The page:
The new ‘Bank of England’ is ‘no bank at all’

As one of the first countries to industrialize in the 1760s, Britain’s manufacturing revolution instigated one of the greatest practical and ubiquitous changes in human history. But even more extraordinary than the cultural shift itself, is the fact that Britain’s industrialization remained way ahead of potential competition for decades. Only in the early 1900s did historians come to grips with the issues of causation. Max Weber’s pithy answer, “the Protestant work ethic,” pointed to Puritan seriousness, diligence, fiscal prudence and hard work. Others point to the establishment of the Bank of England in 1694 as a foundation for financial stability.

In contrast, continental Europe lurched from one national debt crisis to another, then threw itself headlong into the Napoleonic wars. Unsurprisingly, it was not until after 1815 that industrialization took place on the European mainland, where it was spearheaded by the new country of Belgium.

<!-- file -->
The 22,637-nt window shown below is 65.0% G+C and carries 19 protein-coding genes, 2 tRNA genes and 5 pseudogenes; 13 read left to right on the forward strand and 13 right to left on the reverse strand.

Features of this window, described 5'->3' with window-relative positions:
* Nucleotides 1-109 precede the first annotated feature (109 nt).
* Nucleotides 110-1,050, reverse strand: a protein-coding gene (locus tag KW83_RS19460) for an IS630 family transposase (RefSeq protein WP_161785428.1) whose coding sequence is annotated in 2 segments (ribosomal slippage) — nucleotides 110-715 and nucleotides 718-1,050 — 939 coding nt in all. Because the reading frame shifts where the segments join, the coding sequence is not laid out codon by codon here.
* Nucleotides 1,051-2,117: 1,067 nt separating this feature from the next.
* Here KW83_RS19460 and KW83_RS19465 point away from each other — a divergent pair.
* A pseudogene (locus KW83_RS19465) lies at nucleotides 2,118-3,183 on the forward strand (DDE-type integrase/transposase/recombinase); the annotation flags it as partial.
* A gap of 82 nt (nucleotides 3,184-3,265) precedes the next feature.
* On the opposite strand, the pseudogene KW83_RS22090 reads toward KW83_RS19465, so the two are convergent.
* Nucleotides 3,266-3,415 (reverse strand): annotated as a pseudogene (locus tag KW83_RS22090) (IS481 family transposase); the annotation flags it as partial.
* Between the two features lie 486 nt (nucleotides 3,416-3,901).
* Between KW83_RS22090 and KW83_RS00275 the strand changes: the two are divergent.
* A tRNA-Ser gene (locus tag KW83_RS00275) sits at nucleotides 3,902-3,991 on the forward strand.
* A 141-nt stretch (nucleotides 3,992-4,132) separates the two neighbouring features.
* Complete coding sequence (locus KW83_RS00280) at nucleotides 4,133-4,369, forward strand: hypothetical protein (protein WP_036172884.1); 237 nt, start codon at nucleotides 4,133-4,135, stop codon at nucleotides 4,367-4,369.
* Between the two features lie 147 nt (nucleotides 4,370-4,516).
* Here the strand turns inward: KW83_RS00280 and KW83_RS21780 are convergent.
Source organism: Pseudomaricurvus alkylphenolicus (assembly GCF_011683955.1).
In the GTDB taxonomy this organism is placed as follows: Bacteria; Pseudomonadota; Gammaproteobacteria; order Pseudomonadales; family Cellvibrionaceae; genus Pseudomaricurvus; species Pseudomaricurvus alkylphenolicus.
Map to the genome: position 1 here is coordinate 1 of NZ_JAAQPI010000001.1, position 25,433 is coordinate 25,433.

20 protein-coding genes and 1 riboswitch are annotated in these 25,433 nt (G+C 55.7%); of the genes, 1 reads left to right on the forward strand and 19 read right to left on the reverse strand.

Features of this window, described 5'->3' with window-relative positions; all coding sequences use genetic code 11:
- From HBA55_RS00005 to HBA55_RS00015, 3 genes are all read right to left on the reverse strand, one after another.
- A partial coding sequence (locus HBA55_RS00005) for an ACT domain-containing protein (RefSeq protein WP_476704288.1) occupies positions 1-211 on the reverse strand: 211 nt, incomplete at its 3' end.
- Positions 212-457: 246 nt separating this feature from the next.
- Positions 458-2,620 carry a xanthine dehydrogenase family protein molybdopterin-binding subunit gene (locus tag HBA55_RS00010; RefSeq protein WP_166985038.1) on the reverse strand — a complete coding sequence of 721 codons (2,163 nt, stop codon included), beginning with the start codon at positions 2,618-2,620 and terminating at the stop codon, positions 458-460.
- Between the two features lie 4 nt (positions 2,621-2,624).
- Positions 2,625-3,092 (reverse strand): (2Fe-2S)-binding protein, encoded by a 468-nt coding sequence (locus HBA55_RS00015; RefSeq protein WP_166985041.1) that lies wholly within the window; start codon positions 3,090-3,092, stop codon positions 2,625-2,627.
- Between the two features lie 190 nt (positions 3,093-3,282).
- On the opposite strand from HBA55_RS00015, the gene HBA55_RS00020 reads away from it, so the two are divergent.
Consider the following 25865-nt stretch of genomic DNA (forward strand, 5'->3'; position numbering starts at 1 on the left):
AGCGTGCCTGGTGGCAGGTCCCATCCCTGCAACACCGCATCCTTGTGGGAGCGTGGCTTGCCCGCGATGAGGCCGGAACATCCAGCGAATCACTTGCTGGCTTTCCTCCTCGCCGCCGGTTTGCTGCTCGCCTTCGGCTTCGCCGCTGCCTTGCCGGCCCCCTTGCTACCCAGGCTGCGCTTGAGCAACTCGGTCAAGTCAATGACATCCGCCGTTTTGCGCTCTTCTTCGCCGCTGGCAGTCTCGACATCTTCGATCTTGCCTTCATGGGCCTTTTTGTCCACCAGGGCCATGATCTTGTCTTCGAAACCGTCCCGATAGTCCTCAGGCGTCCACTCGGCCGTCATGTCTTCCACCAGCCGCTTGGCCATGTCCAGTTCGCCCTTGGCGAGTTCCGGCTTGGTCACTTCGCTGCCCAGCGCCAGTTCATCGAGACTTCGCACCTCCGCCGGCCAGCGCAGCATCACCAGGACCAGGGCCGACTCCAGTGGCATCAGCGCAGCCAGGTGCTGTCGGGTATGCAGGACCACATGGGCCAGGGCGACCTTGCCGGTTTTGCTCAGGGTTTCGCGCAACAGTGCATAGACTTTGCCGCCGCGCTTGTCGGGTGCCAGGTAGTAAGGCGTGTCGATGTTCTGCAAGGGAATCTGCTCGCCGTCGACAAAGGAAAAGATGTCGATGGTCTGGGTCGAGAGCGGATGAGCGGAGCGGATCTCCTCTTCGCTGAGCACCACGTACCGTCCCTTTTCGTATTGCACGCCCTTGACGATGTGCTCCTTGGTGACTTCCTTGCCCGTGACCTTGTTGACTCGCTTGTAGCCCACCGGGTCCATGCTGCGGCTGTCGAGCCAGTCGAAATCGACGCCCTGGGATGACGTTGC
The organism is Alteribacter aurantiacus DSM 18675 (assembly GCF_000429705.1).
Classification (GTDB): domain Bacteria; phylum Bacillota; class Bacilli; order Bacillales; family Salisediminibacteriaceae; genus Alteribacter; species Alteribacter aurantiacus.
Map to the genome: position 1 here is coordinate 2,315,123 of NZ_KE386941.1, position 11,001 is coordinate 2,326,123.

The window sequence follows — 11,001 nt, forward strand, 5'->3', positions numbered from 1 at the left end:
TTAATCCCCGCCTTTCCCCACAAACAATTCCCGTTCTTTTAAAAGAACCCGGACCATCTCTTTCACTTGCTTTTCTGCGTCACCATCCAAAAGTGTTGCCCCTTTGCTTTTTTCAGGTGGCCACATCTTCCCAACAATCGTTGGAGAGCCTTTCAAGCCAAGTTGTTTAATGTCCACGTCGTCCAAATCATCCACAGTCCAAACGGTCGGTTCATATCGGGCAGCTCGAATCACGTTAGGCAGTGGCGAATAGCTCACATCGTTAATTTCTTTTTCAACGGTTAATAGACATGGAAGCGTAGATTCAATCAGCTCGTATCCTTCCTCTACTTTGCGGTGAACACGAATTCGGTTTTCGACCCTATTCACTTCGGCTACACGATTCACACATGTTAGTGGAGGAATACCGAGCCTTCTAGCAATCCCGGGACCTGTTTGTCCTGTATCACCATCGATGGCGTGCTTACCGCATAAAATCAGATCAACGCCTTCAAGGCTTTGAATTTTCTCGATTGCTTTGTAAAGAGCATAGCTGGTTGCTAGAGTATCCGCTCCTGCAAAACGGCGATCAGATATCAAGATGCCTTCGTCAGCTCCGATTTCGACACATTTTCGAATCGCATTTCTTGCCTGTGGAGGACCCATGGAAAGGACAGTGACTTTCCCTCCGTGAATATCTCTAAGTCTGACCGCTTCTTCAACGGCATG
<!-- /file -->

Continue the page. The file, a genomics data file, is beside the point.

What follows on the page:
250 years later, another revolution has begun with the launch of Bitcoin (BTC), but this one is more commercial in nature than industrial. Though the full impact has yet to play out, the parallels between these two historical events are already striking.

Bitcoin may not match the obviousness of industrialization, but the underlying pragmatics touch on the very foundations of the non-barter economy. Like the establishment of the Bank of England, the creation of the cryptocurrency infrastructure has been prompted by ongoing and worsening threats to financial stability: systemic fault-lines created by macroeconomic challenges stemming from the 2008 financial crisis.

If you can’t beat ‘em, join ‘em…right?

Where a central bank once anchored financial enlightenment, it now plays the role of antagonist. For those who could “connect the dots” in 2008, there was the realization that central banks no longer existed as guardians and protectors of national currencies, but rather as tools for creating politicized market…

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